Updated on 21 December 2012
Under this collaboration, while Takeda would retain its commercialization rights for any drug candidate emerging out of this collaboration, Advinus would be eligible for royalties on its worldwide product sales.
But this would not be the first of such deals. Most of big pharma have struck a deal with Indian CROs or pharma companies for drug discovery collaborations in the last decade or less. Pfizer had entered into a R&D collaboration with TCG Lifesciences in 2009. In February this year, TCG Life Sciences delivered a pre-clinical candidate to Pfizer in return for a milestone payment as per the agreement.
TCG Lifesciences also has similar ongoing drug discovery based partnership with Endo Pharmaceuticals, under which it has achieved significant milestones. Commenting on these developments, Mr Siddharth Dhodi said, "The trend of companies moving from a fee-for-service-model to long term partnerships involving R&D of drugs has been growing for some time. The model which allows for milestone based payments with big pharma owning the assets, is a win-win situation for both."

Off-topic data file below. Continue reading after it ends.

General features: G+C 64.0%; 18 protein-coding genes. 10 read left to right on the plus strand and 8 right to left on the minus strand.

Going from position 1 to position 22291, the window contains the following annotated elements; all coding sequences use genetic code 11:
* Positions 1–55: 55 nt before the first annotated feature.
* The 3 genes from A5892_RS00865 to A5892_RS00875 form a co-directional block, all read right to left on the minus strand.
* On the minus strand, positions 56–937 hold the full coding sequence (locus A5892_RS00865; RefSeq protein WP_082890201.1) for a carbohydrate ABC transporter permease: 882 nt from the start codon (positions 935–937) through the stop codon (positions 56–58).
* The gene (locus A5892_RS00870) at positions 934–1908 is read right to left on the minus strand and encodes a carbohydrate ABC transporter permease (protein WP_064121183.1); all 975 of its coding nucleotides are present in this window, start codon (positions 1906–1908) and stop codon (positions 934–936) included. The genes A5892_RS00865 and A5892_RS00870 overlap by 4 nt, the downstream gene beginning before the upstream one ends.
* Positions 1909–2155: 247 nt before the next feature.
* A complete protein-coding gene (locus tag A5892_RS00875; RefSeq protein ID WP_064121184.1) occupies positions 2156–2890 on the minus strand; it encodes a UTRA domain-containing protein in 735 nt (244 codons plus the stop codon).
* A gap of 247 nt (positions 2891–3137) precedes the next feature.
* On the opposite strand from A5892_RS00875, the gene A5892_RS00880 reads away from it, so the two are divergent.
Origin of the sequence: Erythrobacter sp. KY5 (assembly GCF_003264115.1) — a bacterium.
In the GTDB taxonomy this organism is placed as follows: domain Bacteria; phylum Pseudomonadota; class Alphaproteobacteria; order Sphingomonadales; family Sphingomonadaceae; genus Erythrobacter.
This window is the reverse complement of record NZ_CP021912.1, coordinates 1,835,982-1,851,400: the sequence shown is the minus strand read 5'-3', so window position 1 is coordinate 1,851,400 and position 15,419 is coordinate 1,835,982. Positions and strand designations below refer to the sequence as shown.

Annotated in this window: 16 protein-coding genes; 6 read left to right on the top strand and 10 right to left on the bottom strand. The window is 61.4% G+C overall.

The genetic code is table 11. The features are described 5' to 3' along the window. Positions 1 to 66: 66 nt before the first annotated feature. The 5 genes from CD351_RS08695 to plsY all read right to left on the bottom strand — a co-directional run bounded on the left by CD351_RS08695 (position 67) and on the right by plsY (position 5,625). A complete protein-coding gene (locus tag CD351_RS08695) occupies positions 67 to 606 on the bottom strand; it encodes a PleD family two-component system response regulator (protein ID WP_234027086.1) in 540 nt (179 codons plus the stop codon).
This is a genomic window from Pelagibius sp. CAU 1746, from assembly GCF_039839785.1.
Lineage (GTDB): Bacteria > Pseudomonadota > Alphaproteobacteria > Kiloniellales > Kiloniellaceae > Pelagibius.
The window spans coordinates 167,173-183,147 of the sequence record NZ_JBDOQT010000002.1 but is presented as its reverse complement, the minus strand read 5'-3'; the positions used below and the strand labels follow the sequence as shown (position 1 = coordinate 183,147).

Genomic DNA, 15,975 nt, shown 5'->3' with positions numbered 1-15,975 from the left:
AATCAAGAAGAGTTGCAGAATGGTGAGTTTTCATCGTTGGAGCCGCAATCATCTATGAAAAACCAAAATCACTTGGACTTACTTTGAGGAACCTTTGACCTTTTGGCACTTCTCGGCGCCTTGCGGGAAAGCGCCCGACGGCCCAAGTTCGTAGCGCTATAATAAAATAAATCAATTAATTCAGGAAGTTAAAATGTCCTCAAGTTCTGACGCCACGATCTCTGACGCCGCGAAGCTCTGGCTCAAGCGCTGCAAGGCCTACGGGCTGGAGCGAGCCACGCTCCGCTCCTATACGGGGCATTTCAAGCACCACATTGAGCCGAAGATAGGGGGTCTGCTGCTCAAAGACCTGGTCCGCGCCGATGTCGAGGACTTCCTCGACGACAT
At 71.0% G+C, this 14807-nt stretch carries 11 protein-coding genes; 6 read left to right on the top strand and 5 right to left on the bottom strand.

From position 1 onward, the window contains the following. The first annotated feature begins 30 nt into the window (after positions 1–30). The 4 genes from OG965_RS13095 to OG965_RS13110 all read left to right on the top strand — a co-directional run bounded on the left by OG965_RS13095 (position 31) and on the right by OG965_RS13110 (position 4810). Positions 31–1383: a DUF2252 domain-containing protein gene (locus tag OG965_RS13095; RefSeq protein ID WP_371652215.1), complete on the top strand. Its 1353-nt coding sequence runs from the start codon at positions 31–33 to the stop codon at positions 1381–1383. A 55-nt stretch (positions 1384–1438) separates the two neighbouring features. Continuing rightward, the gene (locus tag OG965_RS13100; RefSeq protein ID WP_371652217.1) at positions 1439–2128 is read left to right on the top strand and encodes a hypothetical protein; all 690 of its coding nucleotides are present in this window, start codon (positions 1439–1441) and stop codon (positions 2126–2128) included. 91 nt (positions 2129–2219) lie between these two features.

Worldwide the trend to offshore research projects to counter mounting costs seem to have become the norm. As Dr Paul Chapman, general manager, pharmaceutical research division, Takeda said, "Collaboration with Advinus is one of our initiatives to enhance our research productivity."
Such collaborations not only mitigate the huge financial risks associated with drug discovery, due to the lower costs for conducting research in India, it also allows to speed up the process considerably.
Another model that is being closely looked at is one involving out-licensing phase I molecules to companies that can then conduct further clinical trials for the same. Most experts echo the fact that the Indian pharmaceutical industry still lacks any player that has the resources to take a drug the whole nine yards from discovery to clinical trials. In such a scenario, drug discovery partnerships can help put India on the world map.